China has recently been raising interest rates and restricting credit to slow things down. Credit growth has stabilized at 17 percent from a year earlier, down from 32 percent in post-crisis 2009. It’s ironic that the China bears who worried about inflation a few months ago now characterize the government’s calculated moderation as an “unwinding bubble.” Managing growth without arresting it is the very definition of a “soft landing.”
The yuan is up more than 6 percent against the U.S. dollar this year, and officials are targeting full convertibility by 2015. Nominal wages are rising 17 percent annually, and consumption has increased 12 percent.
Chinese consumers are in better shape than those in the U.S., with a household debt-to-income ratio of 18 percent, compared with 95 percent in the U.S. Bank of America points out that Chinese households have $5.1 trillion in savings, more than the GDPs of India, Brazil and Russia combined. The Chinese middle class is almost as large as the entire U.S. population and will be twice as large (as will its share of global GDP relative to the U.S.) in 10 years.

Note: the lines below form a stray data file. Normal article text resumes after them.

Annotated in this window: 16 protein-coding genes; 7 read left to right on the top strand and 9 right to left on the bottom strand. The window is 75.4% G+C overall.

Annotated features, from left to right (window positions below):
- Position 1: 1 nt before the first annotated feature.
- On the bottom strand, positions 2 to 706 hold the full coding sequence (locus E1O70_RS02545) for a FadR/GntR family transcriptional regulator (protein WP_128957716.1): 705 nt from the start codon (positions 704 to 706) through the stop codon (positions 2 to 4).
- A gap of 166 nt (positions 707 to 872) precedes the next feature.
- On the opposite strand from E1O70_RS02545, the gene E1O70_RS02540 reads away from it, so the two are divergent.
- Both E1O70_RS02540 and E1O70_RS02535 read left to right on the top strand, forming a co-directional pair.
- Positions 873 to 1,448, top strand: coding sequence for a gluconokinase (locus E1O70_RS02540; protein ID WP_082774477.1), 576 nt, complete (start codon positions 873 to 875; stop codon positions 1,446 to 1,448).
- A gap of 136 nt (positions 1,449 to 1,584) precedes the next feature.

Analyst Aaron Fischer of CLSA projects that China’s share of the global luxury market will rise from 14 percent in 2010 to 44 percent by 2020. The next step is for China to broaden the base of consumption as household incomes rise across the middle class.
Xerion estimates that up to 25 percent of Chinese bank loans may be bad, implying potential losses as high as $1 trillion. That’s a huge bailout number, but not beyond China’s capacity.
Fortunately, the financial system is highly liquid thanks to the high rate of savings, which equal 80 percent of bank capital. Lacking investment alternatives, China’s depositors are victims of financial repression, receiving only 2 percent interest on bank deposits while suffering an inflation rate of more than 6 percent. China’s ratio of loans to deposits is about 68 percent, according to Paul Schulte of the China Construction Bank International, much lower than in most developed economies, which average 100 percent.
As long as bank deposits stay high and inflation stays low enough to permit the continued flow of credit, problem loans can be refinanced as they mature. In a worst case scenario, China could deploy some of its $3.2 trillion in foreign reserves to recapitalize its banks. China’s foreign credit status creates a stark contrast with the weak balance sheets of many nations in the West.
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